Sans Camera

We didn’t bother with our normal roof load of bicycles on our recent trip to the English Lake District. There were two main reasons for this decision. Firstly, the Lake District looks too darned hilly. Secondly, we expected some rain and our bikes would risk just sitting outside rusting. Bikes were strangely popular up around Keswick, though – we are clearly wusses – almost as popular as rain, the amount of which exceeded even my northern-knocking expectations.

In the New Forest, though, there are some some half-way decent cycle tracks. I say half-way decent advisedly because they are, IMHO, only half decent. We have a long way to go to rival those in some of our favourite areas of France. The infuriating feature here is that one track goes from A to B, then there’s a gap before you can pick up the next track which goes from C to D. It would be so much more useful if A, B, C and D were all linked up. Wakey, wakey, England! Anyway, before leaving home, we had paid a nice man to service our bikes chez nous, then brought them with us. I even invested in a 2.5m x 3.5m ground sheet to act as a garage/cover to keep the bikes sheltered from the inevitable rain.

Forest PathForest Cycle TrackSadly, thus far, our expectations of rain quantity have once again fallen some way short of reality. The forest is so wet, I can’t believe it has been the result of one or two rain storms. It looks more like the result of one or two weeks of rain storms, following what was a disastrously wet winter for some, from which the ground has not yet recovered. The rain, however, hasn’t been constant and we were keen to get out on two wheels – two each, that is – but where? Having gone just 10 metres, we’d both have muddy, wet stripes up our backs from wheel spray.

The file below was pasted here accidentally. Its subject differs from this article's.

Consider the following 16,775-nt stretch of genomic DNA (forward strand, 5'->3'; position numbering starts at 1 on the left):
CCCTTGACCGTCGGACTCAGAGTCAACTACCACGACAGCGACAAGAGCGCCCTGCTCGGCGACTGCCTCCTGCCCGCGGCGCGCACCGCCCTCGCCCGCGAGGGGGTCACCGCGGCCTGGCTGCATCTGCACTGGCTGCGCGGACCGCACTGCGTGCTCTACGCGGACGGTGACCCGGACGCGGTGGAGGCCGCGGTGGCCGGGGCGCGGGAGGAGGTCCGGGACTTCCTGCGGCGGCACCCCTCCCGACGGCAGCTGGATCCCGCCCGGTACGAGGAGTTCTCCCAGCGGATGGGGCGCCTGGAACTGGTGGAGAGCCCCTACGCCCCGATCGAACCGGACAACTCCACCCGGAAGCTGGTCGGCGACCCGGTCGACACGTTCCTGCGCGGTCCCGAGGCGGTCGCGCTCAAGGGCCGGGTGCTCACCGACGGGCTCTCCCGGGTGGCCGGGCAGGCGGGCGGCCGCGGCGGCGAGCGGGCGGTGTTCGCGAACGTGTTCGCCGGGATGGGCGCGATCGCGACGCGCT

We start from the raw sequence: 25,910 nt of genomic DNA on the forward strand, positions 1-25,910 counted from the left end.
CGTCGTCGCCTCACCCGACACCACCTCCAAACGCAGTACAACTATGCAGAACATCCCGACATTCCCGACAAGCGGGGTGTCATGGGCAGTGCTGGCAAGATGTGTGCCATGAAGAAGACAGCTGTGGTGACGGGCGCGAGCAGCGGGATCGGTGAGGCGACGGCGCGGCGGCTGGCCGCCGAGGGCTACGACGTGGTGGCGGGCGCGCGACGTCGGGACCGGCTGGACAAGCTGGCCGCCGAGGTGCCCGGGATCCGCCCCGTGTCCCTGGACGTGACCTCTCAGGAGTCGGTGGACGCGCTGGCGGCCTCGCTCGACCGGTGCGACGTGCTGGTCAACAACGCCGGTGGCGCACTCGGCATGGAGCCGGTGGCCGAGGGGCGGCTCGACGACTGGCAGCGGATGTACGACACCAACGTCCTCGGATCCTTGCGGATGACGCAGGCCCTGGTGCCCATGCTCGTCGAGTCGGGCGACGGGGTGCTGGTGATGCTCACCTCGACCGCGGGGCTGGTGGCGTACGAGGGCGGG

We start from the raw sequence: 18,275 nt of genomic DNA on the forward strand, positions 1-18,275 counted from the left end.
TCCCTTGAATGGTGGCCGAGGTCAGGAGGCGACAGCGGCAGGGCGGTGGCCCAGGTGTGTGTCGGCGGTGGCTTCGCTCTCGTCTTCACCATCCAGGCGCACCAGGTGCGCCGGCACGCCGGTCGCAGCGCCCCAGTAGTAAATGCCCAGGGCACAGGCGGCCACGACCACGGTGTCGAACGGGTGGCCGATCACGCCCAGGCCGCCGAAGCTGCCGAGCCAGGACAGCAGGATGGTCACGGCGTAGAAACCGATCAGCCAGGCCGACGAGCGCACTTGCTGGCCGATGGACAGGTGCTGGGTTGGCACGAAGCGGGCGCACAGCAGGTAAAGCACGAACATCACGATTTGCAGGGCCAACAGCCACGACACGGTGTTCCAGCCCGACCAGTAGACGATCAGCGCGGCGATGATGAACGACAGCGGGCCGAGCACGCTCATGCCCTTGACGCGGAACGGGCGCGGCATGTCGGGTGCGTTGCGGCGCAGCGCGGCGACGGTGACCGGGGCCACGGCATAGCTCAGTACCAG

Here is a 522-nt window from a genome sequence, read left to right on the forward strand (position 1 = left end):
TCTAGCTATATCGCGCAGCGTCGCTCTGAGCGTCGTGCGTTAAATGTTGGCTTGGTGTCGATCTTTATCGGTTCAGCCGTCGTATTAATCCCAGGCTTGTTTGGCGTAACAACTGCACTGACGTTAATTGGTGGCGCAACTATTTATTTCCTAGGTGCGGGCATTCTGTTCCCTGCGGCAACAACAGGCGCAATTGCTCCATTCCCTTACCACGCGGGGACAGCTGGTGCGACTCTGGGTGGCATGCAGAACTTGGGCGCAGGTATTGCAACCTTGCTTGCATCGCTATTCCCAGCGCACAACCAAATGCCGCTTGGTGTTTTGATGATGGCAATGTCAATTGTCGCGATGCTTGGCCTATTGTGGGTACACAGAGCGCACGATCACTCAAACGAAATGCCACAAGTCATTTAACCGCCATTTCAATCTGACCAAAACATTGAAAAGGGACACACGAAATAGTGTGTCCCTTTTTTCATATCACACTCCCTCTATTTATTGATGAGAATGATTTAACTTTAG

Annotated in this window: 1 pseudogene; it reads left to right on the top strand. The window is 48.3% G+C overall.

_MG_3735_MG_3746This morning, we called in to a local Brockenhurst bike shop for some trendy off-road mudguards. At lunchtime, in between bites of a cheese scone and swigs of tea, and after a little initial head-scratching over the front mudguard, I got them fitted. Once fitted, the front mudguards are quite clever: being in two halves forward and rearward of the front forks, they clip on and off a permanently fitted bracket so as to be removable for summer riding, should a summer ever turn up. There’d be no sheltering the bikes from the drenched forest floor but maybe the mudguards would make our clothing last two weeks.

We enjoyed an un-forecast sunny afternoon, perfect for trying out our new, trendy mudguards. We picked our way round/through a series of muddy-water-filled potholes that currently make up the tracks in the campsite and got to gravelled cycle track one, a former railway track, which runs from A to B. We then joined the main-ish road running form B to C in order to pick up cycle track 2, another former railway, running from C to D (where it stops dead up against another road. [Wakey, wakey, England!]

Point D was our intended target. More accurately, our intended target was Pony Poo Pond. Actually, I think it’s called Burbush Pond but to us, it’s Pony Poo Pond, ever since Francine once threw a lump of pony poo into some reeds in an attempt to encourage a perched but hidden female Southern Hawker dragonfly to find another perch. We locked our bikes and set off for the pond à pied.

This was just a scouting trip; we had no cameras ‘cos we didn’t want the weight on our backs for the first ride of the season, albeit short. After a few steps, A Large Red Damsel fluttered over Francine’s helmeted head. We disturbed four more around the perimeter of the pond itself. More surprisingly and certainly more frustratingly, we spotted two unidentified dragonflies, a.k.a. big boys, both of whom promptly performed a disappearing trick. They will remain unidentified.

We retraced our wheel revolutions from D to C on a cycle track, then from C to B on the main-ish road. [Wakey, wakey, England!] The road between C and B goes over a cattle grid. Such things tend to vibrate bicycles horribly. The front half of Francine’s removable front mudguard auto-removed itself as she cycled across the cattle grid. 😯

I clipped Francine’s half-mudguard back on and we continued from B to A and a well deserved cold beer in some very welcome sunshine.

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Posted in 2014 New Forest

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